New Delhi: The Prime Minister-appointed pay panel is unlikely to accept the ex-servicemen's demand of One Rank One Pension (OROP). Sources say that the government could agree to modified parity. The committee which is still to submit its report to the Prime Minister has already met the three service chiefs.
The nitty-gritties of the One Rank One Pension would be clear if we look at one Army family that had two generations serving the nation at two different periods for the same length of time in the same capacity as Havaldar, and yet earning two different pension figures.
Rajesh Kumar, an Army man, lives just about 200 kilometre from the capital in the village of Beri. A small family of three, his father too served in the Indian Army.
Havaldar Zile Singh is the veteran of two wars. He spent 16 years 27 days in the Army, retiring in 1977. Meanwhile, Havaldar Rajesh Kumar saw no wars but served in several conflict zones. He spent nearly the same time - 16 years 10 months - in the force and retired in 2009.
Roughly the same time in service, roughly the same hardships, but the father earns Rs 7,304 as pension, while Rajesh earns Rs 10,736. It's this difference, between a pre-96 retiree and a post-2006 retiree that is at the heart of the conflict and the demand for One Rank One Pension.
One Rank One Pension means two military persons who retired after equal service in the same rank, get equal pension, irrespective of time span separating their retirement date.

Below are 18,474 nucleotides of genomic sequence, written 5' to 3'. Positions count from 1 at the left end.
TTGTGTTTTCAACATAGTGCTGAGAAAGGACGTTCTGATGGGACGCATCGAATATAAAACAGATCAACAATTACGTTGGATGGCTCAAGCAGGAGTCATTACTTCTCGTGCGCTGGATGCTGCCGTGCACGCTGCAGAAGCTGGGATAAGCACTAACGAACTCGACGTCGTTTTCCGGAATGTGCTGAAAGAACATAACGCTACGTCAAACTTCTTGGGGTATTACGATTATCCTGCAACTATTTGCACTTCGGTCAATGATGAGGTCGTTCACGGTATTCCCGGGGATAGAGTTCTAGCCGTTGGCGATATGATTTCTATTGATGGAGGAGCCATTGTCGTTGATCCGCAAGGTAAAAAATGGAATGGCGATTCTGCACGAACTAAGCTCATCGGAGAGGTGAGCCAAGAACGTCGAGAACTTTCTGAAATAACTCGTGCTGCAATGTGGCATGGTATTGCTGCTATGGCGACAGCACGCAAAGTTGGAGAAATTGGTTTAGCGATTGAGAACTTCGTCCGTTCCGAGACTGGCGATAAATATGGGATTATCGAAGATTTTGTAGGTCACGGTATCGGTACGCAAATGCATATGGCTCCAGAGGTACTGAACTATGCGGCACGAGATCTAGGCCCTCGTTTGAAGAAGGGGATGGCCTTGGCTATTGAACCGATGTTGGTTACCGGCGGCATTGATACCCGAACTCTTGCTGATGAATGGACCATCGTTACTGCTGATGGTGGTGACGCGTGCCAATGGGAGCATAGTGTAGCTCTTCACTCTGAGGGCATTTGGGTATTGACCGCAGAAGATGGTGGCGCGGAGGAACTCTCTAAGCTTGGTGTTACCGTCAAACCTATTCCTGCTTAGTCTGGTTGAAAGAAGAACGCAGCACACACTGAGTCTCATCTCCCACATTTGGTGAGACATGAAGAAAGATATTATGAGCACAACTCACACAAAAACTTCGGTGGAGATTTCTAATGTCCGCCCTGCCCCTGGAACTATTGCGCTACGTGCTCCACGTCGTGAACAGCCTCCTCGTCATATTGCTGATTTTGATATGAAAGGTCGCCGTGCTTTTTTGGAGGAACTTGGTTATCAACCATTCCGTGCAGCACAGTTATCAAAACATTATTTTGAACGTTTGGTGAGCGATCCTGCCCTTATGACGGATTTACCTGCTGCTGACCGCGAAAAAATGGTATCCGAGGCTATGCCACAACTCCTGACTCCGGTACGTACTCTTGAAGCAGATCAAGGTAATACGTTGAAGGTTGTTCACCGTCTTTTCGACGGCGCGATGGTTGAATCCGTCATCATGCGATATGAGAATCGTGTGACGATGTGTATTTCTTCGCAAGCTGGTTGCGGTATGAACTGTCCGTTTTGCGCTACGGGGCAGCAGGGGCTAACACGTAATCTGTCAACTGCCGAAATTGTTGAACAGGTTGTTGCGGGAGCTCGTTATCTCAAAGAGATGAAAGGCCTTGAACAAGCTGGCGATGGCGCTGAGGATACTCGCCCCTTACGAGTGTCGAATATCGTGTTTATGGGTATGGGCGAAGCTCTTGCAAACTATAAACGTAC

Sources, however, say that the government-appointed pay panel is unlikely to agree to this demand. Instead, it may offer modified parity which simply means that for purposes of pension, pay grades will be fixed.
Enhancement of widows' pension, fixing of common scales for all Junior Commissioned Officers (JCOs) and and other ranks (ORs) and the grant of non-functional upgradation may also get the green signal.
The pay panel has met the three service chiefs for their inputs, after repeated warnings that the issue of pay and pension was leading to a whole lot of restlessness among the forces.
Many say, naturally so. For instance: A sepoy who retired in 1995 will get a pension which is roughly 80 per cent less than his counterpart who retired on or after after January 1, 2006.
Worse, three Havaldars with exactly the same length of service could earn different pensions if one retired before 96, the second before 2006 and the third post-2006.
The financial aspect apart, the pay panel has also been told that this one issue was leading to organisational problems, especially in areas where the Army men were working in close co-ordination with his civilian counterparts.
The pay panel's deliberations are still work in progress and the hope is that by Independence Day, the government will have a gift for its men in uniform.
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